c. Choose the right runtime

AWS Lambda supports multiple runtimes, including Java. You’ll need to select the appropriate runtime for your Java application. Keep in mind that AWS Lambda supports only specific versions of Java, so make sure your application is compatible with the supported versions.

3. Setting Up Your AWS Environment

To migrate your Java application to AWS Lambda, you’ll need to set up an AWS account and configure the necessary services.

a. Create an AWS account

If you don’t already have an AWS account, you can sign up for one at the AWS website. Follow the on-screen instructions to complete the registration process.

b. Install and configure the AWS CLI

The AWS Command Line Interface (CLI) is a powerful tool for managing your AWS services. You can download and install the AWS CLI from the official AWS website. Once you’ve installed the AWS CLI, you’ll need to configure it with your AWS account credentials. You can do this by running the following command:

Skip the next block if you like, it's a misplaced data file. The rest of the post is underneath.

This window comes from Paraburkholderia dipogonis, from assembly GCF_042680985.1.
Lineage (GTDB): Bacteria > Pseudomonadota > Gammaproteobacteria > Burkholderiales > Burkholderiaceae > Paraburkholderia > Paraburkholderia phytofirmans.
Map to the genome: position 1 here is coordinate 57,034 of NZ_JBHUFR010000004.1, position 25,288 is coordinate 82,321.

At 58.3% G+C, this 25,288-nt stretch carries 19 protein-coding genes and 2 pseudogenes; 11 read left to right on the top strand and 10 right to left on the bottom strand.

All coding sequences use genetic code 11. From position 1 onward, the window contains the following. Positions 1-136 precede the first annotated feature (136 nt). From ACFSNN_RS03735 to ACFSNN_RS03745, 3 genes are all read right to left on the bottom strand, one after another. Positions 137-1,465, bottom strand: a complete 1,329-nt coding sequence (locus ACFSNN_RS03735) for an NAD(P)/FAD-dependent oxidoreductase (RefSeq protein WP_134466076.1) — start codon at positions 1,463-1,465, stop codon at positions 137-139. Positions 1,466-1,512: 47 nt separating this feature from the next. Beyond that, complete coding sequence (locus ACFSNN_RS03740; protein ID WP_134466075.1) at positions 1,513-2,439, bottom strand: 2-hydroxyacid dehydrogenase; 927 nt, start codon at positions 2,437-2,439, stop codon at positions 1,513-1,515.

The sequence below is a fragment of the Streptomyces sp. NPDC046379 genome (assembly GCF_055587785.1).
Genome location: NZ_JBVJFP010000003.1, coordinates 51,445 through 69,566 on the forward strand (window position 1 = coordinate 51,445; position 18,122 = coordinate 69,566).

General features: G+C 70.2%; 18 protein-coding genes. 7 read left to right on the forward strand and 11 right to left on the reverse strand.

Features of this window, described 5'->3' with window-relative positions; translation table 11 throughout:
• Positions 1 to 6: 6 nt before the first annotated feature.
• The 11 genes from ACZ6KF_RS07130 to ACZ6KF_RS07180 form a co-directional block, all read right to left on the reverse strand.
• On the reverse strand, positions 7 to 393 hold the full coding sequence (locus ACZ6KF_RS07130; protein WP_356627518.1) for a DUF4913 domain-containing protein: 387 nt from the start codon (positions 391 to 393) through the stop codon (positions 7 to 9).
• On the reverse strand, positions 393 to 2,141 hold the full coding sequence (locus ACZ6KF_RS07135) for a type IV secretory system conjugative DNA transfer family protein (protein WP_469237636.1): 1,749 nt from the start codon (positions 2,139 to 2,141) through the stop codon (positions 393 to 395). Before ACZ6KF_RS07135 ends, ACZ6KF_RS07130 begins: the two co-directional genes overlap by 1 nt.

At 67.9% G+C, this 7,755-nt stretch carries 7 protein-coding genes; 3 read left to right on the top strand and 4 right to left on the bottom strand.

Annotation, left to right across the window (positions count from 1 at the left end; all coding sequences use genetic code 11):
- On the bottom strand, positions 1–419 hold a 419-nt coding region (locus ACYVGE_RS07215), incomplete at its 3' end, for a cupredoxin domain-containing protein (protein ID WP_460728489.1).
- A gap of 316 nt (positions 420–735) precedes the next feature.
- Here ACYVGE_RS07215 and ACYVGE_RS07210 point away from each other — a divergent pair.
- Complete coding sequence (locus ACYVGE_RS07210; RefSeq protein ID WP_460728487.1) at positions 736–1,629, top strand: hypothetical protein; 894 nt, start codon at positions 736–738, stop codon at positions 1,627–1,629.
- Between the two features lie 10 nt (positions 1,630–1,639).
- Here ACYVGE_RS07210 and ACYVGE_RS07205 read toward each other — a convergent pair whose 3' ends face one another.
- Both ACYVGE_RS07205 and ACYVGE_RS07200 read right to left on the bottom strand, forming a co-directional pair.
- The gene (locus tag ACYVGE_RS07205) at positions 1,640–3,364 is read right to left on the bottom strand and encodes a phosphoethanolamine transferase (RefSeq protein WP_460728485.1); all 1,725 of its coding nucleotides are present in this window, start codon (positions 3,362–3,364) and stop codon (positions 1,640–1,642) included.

aws configure

Enter your AWS Access Key ID, Secret Access Key, and desired AWS region when prompted.

c. Set up an S3 bucket

AWS Lambda requires an S3 bucket to store your Java application’s code. To create a new S3 bucket, run the following command:

aws s3api create-bucket --bucket your-bucket-name --region your-region

Replace “your-bucket-name” with a unique name for your bucket, and “your-region” with the desired AWS region.

4. Deploying Your Java Application to AWS Lambda

Now that your AWS environment is set up, it’s time to deploy your Java application to AWS Lambda.

a. Package your Java application

You’ll need to package your Java application into a JAR or ZIP file. To do this, use the following command:

mvn clean package

This will create a JAR or ZIP file in your project’s “target” directory.

b. Upload your Java application to S3

Next, you need to upload the packaged Java application to the S3 bucket you created earlier. To do this, run the following command:

aws s3 cp target/your-application.jar s3://your-bucket-name/your-application.jar